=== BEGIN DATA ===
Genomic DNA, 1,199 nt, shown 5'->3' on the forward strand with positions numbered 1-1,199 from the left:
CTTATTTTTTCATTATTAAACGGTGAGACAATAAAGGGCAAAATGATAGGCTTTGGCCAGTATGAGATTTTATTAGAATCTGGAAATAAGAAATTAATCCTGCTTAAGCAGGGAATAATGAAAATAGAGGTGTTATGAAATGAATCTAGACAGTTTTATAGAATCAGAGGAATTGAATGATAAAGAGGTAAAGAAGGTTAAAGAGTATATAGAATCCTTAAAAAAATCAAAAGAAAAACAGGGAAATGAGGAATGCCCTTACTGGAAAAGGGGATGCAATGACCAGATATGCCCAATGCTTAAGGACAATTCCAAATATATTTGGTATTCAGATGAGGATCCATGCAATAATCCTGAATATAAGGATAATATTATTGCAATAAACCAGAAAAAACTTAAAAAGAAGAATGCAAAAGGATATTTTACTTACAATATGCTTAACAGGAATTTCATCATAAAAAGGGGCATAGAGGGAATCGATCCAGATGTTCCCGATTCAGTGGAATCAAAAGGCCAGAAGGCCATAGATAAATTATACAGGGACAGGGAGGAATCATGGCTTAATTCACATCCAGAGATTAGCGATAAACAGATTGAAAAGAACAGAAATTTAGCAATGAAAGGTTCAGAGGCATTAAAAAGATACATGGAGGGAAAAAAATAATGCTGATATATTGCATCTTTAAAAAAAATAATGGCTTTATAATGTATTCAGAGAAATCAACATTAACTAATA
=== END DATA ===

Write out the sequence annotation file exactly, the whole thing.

Genomic DNA, 1,199 nt, shown 5'->3' on the forward strand with positions numbered 1-1,199 from the left:
CTTATTTTTTCATTATTAAACGGTGAGACAATAAAGGGCAAAATGATAGGCTTTGGCCAGTATGAGATTTTATTAGAATCTGGAAATAAGAAATTAATCCTGCTTAAGCAGGGAATAATGAAAATAGAGGTGTTATGAAATGAATCTAGACAGTTTTATAGAATCAGAGGAATTGAATGATAAAGAGGTAAAGAAGGTTAAAGAGTATATAGAATCCTTAAAAAAATCAAAAGAAAAACAGGGAAATGAGGAATGCCCTTACTGGAAAAGGGGATGCAATGACCAGATATGCCCAATGCTTAAGGACAATTCCAAATATATTTGGTATTCAGATGAGGATCCATGCAATAATCCTGAATATAAGGATAATATTATTGCAATAAACCAGAAAAAACTTAAAAAGAAGAATGCAAAAGGATATTTTACTTACAATATGCTTAACAGGAATTTCATCATAAAAAGGGGCATAGAGGGAATCGATCCAGATGTTCCCGATTCAGTGGAATCAAAAGGCCAGAAGGCCATAGATAAATTATACAGGGACAGGGAGGAATCATGGCTTAATTCACATCCAGAGATTAGCGATAAACAGATTGAAAAGAACAGAAATTTAGCAATGAAAGGTTCAGAGGCATTAAAAAGATACATGGAGGGAAAAAAATAATGCTGATATATTGCATCTTTAAAAAAAATAATGGCTTTATAATGTATTCAGAGAAATCAACATTAACTAATA